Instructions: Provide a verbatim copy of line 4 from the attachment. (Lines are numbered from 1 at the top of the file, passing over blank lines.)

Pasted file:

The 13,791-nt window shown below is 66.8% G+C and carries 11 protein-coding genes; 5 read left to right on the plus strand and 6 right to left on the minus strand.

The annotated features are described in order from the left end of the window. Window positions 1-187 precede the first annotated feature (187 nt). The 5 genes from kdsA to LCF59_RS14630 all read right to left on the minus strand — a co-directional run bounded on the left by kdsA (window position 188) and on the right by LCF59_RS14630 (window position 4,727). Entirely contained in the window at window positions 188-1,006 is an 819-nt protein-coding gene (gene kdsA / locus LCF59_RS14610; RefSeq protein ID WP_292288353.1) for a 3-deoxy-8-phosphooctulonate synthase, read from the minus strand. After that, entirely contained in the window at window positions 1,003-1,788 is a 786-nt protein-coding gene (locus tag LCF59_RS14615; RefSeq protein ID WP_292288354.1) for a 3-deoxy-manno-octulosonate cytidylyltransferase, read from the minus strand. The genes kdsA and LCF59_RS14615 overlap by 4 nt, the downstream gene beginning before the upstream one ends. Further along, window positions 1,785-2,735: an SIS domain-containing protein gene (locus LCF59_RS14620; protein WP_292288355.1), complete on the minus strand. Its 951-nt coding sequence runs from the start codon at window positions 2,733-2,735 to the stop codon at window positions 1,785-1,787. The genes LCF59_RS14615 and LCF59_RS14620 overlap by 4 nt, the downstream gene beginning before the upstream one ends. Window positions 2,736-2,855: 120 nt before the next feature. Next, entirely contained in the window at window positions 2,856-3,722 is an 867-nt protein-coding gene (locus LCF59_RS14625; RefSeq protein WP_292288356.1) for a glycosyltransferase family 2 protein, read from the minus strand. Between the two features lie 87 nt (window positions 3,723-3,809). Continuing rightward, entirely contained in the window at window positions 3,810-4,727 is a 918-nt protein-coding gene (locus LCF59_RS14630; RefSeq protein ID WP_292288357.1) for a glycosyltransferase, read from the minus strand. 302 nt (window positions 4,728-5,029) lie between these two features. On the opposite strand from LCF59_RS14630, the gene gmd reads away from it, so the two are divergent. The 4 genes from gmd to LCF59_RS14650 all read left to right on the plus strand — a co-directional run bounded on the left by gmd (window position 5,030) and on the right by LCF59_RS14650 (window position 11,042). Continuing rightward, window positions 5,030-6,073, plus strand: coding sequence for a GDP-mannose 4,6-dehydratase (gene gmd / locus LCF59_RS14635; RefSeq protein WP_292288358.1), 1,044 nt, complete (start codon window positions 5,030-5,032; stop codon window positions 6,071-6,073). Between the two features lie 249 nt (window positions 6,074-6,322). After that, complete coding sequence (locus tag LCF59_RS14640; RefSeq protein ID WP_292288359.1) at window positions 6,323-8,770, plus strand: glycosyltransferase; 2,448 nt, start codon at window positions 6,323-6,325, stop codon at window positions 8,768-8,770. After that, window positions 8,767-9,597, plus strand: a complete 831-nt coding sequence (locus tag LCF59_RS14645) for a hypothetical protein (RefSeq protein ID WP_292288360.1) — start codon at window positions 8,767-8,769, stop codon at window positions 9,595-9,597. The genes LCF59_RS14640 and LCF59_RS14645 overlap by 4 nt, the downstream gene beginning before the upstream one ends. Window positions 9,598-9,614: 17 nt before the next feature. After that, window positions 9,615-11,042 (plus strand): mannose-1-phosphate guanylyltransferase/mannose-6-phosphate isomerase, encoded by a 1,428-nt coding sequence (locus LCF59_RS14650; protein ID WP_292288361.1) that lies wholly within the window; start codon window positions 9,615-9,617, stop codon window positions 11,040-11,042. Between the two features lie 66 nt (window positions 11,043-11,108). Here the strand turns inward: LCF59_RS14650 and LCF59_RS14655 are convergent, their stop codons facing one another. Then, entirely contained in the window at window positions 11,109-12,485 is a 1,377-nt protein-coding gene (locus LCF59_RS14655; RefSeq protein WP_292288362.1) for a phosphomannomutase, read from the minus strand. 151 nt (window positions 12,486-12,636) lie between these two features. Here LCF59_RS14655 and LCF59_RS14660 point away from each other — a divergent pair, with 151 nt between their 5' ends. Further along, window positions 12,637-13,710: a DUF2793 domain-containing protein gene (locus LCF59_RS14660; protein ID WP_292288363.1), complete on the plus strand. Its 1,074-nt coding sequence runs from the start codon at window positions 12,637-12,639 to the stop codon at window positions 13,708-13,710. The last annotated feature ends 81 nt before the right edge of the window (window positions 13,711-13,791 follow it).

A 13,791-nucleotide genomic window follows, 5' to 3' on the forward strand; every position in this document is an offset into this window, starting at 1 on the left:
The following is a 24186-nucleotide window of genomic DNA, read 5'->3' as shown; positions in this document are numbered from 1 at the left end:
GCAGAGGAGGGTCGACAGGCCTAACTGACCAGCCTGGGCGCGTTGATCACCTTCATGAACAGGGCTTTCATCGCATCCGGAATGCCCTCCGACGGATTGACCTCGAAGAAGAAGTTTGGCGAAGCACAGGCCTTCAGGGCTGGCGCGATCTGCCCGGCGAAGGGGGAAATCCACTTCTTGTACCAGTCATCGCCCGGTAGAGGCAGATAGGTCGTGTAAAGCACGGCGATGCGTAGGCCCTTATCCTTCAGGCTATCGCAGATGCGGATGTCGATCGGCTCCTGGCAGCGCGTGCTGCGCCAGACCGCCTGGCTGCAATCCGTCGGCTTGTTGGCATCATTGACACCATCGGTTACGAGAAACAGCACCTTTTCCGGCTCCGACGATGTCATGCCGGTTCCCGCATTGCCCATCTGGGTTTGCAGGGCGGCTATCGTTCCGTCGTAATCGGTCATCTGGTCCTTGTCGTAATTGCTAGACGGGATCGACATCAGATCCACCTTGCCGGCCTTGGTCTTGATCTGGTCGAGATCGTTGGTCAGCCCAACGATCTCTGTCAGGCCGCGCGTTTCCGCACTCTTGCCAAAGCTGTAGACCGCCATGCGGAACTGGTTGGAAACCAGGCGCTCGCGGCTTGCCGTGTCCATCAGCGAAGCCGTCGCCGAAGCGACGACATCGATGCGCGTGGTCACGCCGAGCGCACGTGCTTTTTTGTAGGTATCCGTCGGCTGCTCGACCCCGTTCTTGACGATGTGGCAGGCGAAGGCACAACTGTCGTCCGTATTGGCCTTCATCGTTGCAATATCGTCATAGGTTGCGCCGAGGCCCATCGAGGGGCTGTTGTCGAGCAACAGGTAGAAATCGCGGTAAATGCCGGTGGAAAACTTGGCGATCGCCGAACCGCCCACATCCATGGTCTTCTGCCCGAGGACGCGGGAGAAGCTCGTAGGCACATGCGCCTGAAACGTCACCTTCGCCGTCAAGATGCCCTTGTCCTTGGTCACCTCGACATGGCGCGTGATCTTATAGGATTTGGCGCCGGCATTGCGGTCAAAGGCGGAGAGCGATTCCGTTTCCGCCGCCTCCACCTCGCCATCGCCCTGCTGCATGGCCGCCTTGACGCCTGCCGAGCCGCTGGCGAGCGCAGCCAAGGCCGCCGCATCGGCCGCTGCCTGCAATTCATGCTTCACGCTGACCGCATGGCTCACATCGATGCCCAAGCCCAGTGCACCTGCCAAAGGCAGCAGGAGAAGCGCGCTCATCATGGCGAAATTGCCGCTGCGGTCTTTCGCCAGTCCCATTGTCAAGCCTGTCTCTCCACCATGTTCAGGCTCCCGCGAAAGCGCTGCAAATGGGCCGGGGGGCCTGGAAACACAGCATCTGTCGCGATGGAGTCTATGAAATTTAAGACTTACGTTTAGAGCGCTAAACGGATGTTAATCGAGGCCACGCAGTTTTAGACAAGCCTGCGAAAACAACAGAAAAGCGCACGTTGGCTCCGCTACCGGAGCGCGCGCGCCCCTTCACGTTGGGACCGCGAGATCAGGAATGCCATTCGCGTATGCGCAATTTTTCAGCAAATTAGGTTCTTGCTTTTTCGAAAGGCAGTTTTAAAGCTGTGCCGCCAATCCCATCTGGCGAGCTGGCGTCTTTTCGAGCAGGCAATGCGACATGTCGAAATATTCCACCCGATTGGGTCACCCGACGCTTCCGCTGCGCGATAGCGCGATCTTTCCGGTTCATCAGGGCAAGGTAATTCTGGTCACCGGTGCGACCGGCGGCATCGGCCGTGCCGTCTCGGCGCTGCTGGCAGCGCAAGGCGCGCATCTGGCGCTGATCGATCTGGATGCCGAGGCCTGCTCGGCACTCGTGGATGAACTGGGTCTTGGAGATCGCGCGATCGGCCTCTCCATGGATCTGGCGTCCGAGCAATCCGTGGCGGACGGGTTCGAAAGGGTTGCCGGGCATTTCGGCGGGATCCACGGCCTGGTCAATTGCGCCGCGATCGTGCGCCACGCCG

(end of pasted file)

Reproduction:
The following is a 24186-nucleotide window of genomic DNA, read 5'->3' as shown; positions in this document are numbered from 1 at the left end: